“This is fantastic, we've got so many tree huggers and so many investors in one room!”

These words were exclaimed by one enthusiastic entrepreneur who couldn't contain his excitement at last month's Essential Cleantech conference in London. Hosted by the Cambridge-based venture research group Library House, the event brought together some of the most significant players in the European and global clean technology investment sector including investors, entrepreneurs, corporates and journalists.

The choice of venue may have been a bit intimidating for the speakers. Hosted at the BFI IMAX theatre in London, the event featured gigantic images of the panelists projected on the larger-than-life screen behind them. The speakers included Uwe Albrecht, managing partner at Siemens Venture Capital; Richard Barrington, head of British and Irish public policy for Sun Microsystems; Ken Carter, energy manager for Tesco; and Ziad Tassabehji, a director with the Abu Dhabi Future Energy Company.

With all speakers in agreement that venture capital has an important, if not the most important role to play in developing technologies that can solve the climate crisis, the question became how to make sure Europe is on the forefront of that innovation. A report unveiled by Library House at the conference had some worrying signs. The report shows that although cleantech venture capital in Europe has grown dramatically since 2000 against a backdrop of falling activity in other sectors, the US is far surpassing Europe in cleantech investing. US investors participated in more cleantech deals in Europe itself than investors from any European country except the UK last year. Public sector support for cleantech companies in Europe outside of the UK has been positively dismal. Although in the UK the public sector participates in over 45 percent of all cleantech deals, the average for the whole of Europe is just 14.7 percent.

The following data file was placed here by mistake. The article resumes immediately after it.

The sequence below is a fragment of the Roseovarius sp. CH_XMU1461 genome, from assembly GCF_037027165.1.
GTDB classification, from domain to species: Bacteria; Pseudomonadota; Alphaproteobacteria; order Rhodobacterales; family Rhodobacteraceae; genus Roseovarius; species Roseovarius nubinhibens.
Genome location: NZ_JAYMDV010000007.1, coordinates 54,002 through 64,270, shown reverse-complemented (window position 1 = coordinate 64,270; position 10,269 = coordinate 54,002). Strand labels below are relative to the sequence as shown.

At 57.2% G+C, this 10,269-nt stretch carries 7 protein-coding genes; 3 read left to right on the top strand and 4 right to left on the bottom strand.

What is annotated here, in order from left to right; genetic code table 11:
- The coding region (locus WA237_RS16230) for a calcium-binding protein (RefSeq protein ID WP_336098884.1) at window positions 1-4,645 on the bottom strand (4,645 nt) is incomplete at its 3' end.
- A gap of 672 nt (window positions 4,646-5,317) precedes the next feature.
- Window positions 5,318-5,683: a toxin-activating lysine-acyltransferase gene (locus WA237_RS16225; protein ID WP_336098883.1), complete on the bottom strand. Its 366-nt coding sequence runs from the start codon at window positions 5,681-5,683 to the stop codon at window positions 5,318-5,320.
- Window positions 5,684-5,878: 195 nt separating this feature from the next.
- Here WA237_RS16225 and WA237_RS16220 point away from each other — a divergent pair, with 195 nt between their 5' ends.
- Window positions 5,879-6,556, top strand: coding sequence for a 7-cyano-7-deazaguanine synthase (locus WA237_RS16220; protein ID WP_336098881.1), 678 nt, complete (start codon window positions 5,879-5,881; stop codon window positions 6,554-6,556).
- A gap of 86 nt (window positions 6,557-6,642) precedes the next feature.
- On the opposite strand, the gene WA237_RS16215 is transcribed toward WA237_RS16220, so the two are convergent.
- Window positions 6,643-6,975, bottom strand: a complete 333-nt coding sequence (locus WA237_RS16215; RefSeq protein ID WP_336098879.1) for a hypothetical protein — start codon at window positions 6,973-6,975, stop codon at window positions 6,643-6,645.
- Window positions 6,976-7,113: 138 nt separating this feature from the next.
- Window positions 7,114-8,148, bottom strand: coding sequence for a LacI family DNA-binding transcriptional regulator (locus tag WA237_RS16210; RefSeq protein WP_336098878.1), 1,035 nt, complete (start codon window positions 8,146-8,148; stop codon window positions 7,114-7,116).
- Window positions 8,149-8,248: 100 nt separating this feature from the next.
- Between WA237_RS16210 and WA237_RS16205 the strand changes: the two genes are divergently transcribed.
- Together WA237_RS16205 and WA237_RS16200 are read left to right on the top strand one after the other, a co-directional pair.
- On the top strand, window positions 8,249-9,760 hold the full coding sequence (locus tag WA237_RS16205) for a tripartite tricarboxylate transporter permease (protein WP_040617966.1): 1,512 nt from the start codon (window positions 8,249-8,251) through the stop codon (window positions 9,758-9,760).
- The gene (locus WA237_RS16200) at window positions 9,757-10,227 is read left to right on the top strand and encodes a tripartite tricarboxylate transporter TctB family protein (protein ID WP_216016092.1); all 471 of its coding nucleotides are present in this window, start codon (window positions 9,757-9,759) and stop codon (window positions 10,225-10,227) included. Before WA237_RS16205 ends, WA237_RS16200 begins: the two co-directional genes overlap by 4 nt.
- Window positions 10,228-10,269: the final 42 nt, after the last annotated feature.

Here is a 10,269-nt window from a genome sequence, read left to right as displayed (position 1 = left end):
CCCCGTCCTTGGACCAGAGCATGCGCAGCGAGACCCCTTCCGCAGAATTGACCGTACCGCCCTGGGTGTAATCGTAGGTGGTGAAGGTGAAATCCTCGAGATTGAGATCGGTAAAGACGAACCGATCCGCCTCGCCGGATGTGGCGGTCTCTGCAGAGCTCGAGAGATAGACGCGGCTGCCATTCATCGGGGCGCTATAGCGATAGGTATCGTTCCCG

At the same time the report shows that investment in these technologies in Europe, which include alternative energy solutions, solar panels, material innovation and other technologies for reducing carbon emissions, is heating up. In 2006, over €400 million ($544 million) in venture capital money was invested in 95 deals, bringing the total money deployed in the sector in Europe past the €1 billion mark. In total 217 cleantech innovation companies are currently venture-backed in Europe, with just over 40 percent of these located in the UK. These UK investments have been helped by public sector backed funds such as the Carbon Trust, which is the first such cleantech-dedicated fund in the UK.

But although governments can help by increasing public funding, the entrepreneurs and investors at the conference all seemed to think that business would be the real leader in the sector. Abu Dhabi Future Energy Company director Ziad Tassabehji pointed out that even if every country in the world signed on to the Kyoto Protocol and reduced their emissions by the EU goal of 20 percent, it still wouldn't solve the carbon problem. “The only way this will be solved is by developing many, many new technologies,” he told the audience. Jeremy Leggett, founder of solar panel producer Solarcentury, agreed.“In my view, business is taking this more seriously than government,” he said.

Library House CEO Doug Richard said that in his opinion the hottest thing to watch in the sector is lighting. “If I had to invest in one thing I would invest in LED lightbulbs,” he said. Such lightbulbs, which are currently being developed, may be able to provide low-power lighting solutions that are actually adequate, something that industry has failed to achieve so far. Richard added that some of the companies and their products to watch across Europe include Norwegian solar cell producer Norsun, German fuel cell producer PEMEAS, Scottish offshore wave energy company Ocean Power Delivery, and Swedish solar air conditioning company Climate Well. He also noted that many of the companies that have been working on developing component solutions over the past several years are now preparing to unveil commercial packages. This means that significant returns may be just around the corner. In many ways, Richard noted, the cleantech market today resembles the IT industry 20 years ago. But it remains to be seen whether this technology will receive the public sector support of 20 years ago as well.

For more information about cleantech investment, be sure to read the June issue of PEI's sister publication IP Investor, which is dedicated to the subject.